State-of-the-Art Data Collection
"It's always a challenge to get all the weather equipment in place before the study starts and keep it running during winter," says Whiteman. "We were really fortunate to have the staff of the National Center for Atmospheric Research (NCAR) help us set up in November and maintain during the winter a wide array of automated weather sensors. This is state-of-the-art equipment to measure wind, temperature, moisture and other parameters from soil and the surface to miles up in the atmosphere."
NCAR's instruments were set up at nine sites, including four cemeteries.
Sebastian Hoch, a research assistant professor of atmospheric sciences, has been maintaining and collecting weather data from nearly 100 automated temperature sensors located from the Oquirrh Mountains on the west to the Wasatch Range on the east.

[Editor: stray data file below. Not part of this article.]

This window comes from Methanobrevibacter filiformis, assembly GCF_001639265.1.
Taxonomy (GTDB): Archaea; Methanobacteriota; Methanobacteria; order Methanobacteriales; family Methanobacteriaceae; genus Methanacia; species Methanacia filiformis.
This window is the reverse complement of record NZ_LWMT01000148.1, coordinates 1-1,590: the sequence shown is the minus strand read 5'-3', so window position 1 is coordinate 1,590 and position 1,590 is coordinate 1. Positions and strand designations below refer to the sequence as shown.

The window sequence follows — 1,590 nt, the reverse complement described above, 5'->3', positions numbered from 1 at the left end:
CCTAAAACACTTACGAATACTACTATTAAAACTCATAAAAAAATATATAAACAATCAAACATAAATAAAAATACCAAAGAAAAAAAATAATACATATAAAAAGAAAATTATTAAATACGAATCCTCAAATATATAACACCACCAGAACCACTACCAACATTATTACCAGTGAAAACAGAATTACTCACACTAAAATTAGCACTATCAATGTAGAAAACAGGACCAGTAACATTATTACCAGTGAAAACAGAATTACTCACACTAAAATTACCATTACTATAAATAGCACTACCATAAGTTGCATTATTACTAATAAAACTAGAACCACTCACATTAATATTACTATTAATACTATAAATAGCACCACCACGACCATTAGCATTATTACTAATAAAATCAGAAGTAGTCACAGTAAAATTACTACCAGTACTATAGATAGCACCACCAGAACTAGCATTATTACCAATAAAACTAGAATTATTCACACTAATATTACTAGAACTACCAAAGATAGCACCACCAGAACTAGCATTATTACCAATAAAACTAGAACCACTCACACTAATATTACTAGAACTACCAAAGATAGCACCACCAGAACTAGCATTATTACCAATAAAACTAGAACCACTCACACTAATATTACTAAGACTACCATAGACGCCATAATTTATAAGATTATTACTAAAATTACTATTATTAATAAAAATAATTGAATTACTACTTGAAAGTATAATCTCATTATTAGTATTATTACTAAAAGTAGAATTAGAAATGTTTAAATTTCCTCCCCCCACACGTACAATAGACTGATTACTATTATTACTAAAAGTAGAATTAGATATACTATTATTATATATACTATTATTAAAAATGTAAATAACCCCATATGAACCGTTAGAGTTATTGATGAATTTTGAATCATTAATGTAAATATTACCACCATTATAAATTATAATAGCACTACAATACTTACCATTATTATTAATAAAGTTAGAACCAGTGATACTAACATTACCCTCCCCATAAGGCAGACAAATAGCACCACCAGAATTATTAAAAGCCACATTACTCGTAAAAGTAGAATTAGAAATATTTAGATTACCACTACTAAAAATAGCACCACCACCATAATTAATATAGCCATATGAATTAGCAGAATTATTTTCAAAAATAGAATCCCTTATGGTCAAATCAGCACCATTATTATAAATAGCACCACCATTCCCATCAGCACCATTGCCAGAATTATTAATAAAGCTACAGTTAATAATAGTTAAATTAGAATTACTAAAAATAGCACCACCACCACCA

"I enjoy getting out of the office and hiking and snowshoeing into the mountains," he says. "And, we'll learn a lot about the depth and intensity of these inversions from this network of sensors."
Horel adds: "Our students are a bit envious of Midwest college students who get to chase tornadoes. It may be an odd substitute, but this winter our students were able to drive a couple of instrumented automobiles up Wasatch Range canyons to identify the top of the cold-air pools, which is really important to understand how the pollutants remain trapped in the valley."
Whiteman says: "There's no question that the most unusual data-collection platform was to attach the instrument package normally tied to a weather balloon to the helmet of a pilot of a motorized glider. The pilot was able to climb back and forth through th
|Contact: Lee Siegel|
University of Utah